"Most of this is only on Mendelian genetic disorders," he said. "And with genome projects identifying new mutations, we expect more mutations in synaptic proteins to be identified."

Among the diseases the study linked to PSD proteins are common neurodegenerative diseases like Alzheimer's, Parkinson's, and Huntington's; cognitive disorders like mental retardation; and motor disorders like ataxia and dystonia. The research also linked PSD proteins to a variety of rarer neurological ailments, which, Grant noted, could have implications for drug development.

"Many of these diseases are quite rare, and the drug industry by and large isn't interested in rare diseases because there aren't enough patients for there to be a market for them," he said. "But it could well be that you could develop new drugs to the postsynaptic density that could be useful in treating a whole variety of diseases. If it were possible to develop a treatment for one of those diseases you might realize the treatment could be used for other diseases caused by mutations in the postsynaptic density."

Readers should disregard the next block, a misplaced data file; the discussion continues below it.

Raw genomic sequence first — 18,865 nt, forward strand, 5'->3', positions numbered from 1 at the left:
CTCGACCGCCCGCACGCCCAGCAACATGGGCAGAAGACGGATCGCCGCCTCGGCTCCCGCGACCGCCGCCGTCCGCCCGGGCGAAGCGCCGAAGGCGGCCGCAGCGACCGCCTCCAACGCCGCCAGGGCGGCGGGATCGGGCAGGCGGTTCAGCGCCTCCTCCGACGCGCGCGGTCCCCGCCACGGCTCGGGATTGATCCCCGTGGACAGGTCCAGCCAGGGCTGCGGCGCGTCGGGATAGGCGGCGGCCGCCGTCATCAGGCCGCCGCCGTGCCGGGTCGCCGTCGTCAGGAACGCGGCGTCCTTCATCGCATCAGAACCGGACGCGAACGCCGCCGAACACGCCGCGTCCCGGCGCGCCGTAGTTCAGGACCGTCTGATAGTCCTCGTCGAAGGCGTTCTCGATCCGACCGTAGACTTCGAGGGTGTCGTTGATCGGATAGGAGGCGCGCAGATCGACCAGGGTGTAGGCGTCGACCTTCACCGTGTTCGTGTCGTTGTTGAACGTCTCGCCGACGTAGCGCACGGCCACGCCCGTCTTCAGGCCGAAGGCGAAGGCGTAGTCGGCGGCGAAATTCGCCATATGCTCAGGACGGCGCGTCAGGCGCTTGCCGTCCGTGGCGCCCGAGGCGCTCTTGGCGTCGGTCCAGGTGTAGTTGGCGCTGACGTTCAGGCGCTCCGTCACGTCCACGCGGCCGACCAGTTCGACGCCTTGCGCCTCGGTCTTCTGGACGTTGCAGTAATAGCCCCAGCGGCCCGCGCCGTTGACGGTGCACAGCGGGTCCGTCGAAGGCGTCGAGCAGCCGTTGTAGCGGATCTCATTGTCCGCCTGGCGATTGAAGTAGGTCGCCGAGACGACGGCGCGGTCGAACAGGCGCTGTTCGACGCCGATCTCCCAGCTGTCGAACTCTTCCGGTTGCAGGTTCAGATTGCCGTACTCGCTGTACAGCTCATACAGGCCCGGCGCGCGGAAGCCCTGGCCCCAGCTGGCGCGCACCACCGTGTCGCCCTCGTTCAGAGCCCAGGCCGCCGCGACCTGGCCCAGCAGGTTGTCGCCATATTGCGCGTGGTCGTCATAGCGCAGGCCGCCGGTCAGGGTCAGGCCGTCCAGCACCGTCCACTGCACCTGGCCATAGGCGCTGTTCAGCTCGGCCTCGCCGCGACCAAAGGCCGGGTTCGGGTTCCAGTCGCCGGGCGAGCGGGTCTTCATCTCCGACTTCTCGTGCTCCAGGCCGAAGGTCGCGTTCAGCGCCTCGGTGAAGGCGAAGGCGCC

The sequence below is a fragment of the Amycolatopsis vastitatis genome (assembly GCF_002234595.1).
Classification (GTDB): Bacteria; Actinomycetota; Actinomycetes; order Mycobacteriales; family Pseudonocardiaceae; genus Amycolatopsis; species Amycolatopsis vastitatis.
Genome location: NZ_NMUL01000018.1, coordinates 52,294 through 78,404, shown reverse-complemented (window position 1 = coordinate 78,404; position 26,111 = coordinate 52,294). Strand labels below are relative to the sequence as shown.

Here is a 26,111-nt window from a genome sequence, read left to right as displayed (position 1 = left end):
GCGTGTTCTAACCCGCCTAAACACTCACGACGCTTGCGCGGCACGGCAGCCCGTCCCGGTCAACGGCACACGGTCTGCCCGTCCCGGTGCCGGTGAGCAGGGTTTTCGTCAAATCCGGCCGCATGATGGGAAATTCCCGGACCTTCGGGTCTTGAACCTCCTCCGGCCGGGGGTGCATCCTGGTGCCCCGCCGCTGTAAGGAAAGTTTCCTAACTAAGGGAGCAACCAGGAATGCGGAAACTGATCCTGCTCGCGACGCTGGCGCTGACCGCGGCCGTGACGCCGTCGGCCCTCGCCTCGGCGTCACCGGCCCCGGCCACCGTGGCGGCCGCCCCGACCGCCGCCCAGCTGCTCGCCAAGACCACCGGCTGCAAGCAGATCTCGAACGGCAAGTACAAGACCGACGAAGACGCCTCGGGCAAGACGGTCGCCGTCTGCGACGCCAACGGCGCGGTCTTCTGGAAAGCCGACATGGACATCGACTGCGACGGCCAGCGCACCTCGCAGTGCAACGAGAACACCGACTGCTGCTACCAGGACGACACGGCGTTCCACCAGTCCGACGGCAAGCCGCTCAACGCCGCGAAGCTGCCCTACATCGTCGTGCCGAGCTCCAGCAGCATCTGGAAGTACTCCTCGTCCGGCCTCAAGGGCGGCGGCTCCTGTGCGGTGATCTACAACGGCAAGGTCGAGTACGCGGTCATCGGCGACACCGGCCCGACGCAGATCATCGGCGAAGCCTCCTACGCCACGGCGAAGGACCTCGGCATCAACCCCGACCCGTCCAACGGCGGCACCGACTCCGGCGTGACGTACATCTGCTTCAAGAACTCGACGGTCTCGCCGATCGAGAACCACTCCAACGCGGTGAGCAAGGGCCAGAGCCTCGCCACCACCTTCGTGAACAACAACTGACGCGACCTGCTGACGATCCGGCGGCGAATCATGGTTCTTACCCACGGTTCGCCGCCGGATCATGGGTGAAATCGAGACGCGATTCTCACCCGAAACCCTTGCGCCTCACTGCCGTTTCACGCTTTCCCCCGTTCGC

Grant acknowledged, however, that just because a protein tied to a disease state is found in the PSD doesn't mean that the disease stems from mutations affecting the PSD proteome. Many of the proteins the study identified are expressed both in the PSD and elsewhere in the brain and body, he noted, making it "difficult to know if it's because of [their] effect on the postsynaptic density that these mutations are producing these diseases."

To address this issue the team performed a gene set enrichment analysis to isolate the phenotypes most relevant for the PSD, identifying 21 neural phenotypes for which PSD was significantly enriched, primarily involving cognition and motor functions.

"[The study] really puts some numbers on the table for the postsynaptic density," Grant said. "For example, when we talk about the enriched phenotypes we can see that there are 40 human genes in the postsynaptic density involved in mental retardation. It's a large-scale molecule mapping project that allows us to see the importance [of the region]."